Beyond this issue, the coalition government will face the problem of its dependence on these six other parties not simply in forming a government, but in every legislative process from now on. The government will be able to use decree laws to push through some changes without needing to rely on the support of the other parties, but this mechanism can’t be used in cases of rights, duties or freedoms.

On issues such as health, education and housing, Junts and PNV will tend to maintain their pro-privatization positions. The PSOE has not shown much appetite for recovering lost public services, and this will probably be one of the main obstacles that Sumar’s ministers will encounter.


Sumar’s five ministries

The Ministry of Labour is Sumar’s – and perhaps even the government’s – major strength. Yolanda Díaz is once again Second Vice-President and is the only person from the left-wing’s ‘space for change’ to come back as a minister. She does so in a position in which she is comfortable, with a subject that she masters, and with high public approval of her previous term in office. She is starting this term with the aim of reducing job insecurity. Clear measures include, on the one hand, raising the minimum wage (SMI) and, on the other, reducing the working hours. Díaz raised the SMI from €707 to €1080 in the government’s previous term of office, and in this one she intends to raise it to €1,200. As this article went to press, meetings with trade unions and employers were already underway. As for job security, her aim is the reduction and distribution of working hours without a reduction in salary. The plan is to establish a maximum working week – currently officially set at 40 hours – of 37.5 hours a week by 2024, and to open a process of social dialogue with the aim of further reducing the working week to 32 hours.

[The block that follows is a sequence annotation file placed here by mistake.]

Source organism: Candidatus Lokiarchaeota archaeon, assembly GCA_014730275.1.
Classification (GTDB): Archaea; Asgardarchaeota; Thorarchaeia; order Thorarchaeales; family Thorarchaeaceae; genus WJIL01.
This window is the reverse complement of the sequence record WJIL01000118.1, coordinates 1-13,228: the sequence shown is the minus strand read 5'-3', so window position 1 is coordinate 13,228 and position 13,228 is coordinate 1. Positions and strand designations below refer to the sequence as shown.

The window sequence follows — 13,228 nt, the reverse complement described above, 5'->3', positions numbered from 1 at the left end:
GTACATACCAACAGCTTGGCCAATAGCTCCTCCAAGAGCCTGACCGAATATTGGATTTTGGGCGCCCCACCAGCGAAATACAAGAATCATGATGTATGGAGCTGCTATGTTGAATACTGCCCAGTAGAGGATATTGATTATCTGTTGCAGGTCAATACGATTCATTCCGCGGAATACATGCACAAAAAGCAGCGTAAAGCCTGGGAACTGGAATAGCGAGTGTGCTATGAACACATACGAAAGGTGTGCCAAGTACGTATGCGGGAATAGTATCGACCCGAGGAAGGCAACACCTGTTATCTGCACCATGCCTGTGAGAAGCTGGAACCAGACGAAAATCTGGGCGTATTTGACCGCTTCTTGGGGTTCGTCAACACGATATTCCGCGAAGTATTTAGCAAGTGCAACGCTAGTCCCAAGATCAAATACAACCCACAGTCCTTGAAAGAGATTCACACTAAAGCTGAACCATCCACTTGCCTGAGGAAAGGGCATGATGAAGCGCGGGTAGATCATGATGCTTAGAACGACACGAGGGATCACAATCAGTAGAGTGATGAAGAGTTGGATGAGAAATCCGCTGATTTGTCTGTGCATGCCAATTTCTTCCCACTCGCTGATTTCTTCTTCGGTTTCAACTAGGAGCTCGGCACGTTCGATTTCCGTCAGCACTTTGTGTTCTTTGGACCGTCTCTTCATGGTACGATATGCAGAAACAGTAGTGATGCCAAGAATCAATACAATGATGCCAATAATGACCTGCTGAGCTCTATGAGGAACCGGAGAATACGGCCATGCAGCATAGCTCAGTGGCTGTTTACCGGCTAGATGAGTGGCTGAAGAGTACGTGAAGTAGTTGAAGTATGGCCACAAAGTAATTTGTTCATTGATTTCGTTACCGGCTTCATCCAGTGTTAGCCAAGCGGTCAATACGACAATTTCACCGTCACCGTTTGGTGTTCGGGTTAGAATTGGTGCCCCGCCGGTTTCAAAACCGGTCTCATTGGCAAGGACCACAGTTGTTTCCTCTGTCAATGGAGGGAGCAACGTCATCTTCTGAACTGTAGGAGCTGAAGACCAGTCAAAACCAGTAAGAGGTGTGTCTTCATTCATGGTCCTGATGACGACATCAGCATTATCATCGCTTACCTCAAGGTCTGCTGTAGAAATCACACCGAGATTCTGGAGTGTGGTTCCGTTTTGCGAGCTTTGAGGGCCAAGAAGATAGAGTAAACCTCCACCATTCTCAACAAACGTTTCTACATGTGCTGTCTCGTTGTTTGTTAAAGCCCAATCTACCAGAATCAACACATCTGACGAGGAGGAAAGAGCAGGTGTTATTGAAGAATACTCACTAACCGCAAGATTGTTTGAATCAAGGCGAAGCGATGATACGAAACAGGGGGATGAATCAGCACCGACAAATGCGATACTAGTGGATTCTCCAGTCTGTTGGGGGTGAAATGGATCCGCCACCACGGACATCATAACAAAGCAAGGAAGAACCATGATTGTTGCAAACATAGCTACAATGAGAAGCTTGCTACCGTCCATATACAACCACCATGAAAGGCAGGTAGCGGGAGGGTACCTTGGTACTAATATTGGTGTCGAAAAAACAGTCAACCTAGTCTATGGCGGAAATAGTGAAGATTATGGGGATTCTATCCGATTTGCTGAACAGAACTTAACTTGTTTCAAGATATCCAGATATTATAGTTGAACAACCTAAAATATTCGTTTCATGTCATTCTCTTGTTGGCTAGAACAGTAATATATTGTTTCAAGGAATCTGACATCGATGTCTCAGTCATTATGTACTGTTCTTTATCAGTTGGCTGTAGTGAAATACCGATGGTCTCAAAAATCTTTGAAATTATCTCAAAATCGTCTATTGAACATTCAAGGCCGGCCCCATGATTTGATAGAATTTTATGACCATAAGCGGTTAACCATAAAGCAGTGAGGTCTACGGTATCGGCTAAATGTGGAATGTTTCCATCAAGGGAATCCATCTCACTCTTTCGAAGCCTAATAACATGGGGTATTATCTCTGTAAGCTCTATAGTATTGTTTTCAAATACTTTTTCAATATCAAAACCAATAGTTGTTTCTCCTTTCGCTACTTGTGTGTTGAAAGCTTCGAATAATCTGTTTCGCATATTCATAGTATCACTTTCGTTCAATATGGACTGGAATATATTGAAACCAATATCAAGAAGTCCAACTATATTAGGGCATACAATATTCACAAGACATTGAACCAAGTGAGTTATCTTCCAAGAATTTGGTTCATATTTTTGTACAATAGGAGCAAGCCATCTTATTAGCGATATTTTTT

Pablo Bustinduy takes on a portfolio combining Consumer Affairs, which Alberto Garzón has left, with some of the responsibilities held by Ione Belarra, including Social Rights and the Agenda 2030. Bustinduy has spent much of his working life as a university lecturer in the USA, and was coordinator of Podemos in the European Parliament during the party’s infancy, and secretary for International Affairs in its Coordinating Council. He left Podemos after internal struggles between supporters of Íñigo Errejón (errejonistas) and Pablo Iglesias (pablistas), and now returns to state politics, along with Díaz, to take on “the challenge of extending social rights and guaranteeing a fair consumer system”. A starting point will probably be to unblock the Family and the Social Services bills, which were advanced by Belarra but did not go through due to the early elections.

Among Sumar’s platform promises are the approval of a strategy to reduce the ecological impact of consumption, and to guarantee access to basic supplies of water, energy and heating for all households. On Bustinduy’s to-do list will be one of the tasks that his predecessor Alberto Garzón failed to implement: the approval of a law to regulate advertising for unhealthy foods aimed at children.

Mónica García, doctor, leader of the Podemos splinter group, Más Madrid, and until now parliamentary spokesperson in the Assembly of the Community of Madrid, is the new Spanish Minister of Health. She faces the challenge of halting and reversing the privatisation of the National Health System, and of making Spanish public health care universal again, repealing laws that under Mariano Rajoy’s mandate left thousands of migrants without health care.